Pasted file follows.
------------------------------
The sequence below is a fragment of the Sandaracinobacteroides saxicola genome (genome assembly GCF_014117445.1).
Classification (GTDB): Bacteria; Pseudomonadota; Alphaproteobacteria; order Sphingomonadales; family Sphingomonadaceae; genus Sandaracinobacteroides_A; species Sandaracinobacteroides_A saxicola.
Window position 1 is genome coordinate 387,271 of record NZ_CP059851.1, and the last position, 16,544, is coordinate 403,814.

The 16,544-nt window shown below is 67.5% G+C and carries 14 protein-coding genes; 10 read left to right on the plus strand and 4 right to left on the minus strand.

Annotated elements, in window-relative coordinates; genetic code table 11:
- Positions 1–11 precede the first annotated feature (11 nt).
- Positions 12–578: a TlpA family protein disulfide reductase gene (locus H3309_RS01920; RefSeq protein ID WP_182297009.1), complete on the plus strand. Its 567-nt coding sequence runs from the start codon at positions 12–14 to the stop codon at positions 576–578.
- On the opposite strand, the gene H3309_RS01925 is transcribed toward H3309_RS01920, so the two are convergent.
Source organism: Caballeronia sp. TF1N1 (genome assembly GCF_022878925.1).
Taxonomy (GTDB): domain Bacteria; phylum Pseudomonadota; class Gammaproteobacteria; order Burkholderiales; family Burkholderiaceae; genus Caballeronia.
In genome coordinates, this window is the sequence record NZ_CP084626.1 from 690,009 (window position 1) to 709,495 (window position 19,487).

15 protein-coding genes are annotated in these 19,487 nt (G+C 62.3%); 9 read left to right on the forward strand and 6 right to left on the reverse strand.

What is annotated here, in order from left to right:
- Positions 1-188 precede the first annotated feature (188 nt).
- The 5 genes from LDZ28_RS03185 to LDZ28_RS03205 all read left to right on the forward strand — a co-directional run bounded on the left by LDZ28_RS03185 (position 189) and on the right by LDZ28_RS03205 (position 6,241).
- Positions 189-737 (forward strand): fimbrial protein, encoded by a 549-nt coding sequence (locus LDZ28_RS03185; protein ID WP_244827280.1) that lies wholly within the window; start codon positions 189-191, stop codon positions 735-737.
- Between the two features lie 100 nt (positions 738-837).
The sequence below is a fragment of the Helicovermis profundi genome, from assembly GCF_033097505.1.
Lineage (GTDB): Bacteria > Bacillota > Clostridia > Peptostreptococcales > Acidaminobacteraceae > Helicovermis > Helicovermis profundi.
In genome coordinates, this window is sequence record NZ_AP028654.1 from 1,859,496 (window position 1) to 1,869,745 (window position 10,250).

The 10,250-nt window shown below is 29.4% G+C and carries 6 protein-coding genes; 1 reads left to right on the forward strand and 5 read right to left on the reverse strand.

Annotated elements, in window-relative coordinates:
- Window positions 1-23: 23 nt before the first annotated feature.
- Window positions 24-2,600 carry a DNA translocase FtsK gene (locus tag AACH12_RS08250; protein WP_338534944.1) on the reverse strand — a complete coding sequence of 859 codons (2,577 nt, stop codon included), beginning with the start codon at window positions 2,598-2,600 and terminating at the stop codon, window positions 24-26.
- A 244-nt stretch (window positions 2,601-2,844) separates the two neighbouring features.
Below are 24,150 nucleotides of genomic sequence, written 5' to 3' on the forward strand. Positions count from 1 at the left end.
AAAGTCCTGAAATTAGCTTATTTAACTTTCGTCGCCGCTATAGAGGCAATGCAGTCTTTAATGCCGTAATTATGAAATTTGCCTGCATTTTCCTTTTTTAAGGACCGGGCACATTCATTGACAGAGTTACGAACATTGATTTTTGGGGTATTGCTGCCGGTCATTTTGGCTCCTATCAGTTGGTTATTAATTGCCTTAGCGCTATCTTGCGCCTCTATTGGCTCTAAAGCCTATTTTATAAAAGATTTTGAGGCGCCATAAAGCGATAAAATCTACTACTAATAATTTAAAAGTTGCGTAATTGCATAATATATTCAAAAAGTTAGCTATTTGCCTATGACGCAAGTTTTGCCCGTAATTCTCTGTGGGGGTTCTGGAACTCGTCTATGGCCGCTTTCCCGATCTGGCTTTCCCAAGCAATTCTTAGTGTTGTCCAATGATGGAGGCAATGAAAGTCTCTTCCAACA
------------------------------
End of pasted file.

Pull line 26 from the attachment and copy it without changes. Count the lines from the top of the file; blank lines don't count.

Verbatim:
Below are 24,150 nucleotides of genomic sequence, written 5' to 3' on the forward strand. Positions count from 1 at the left end.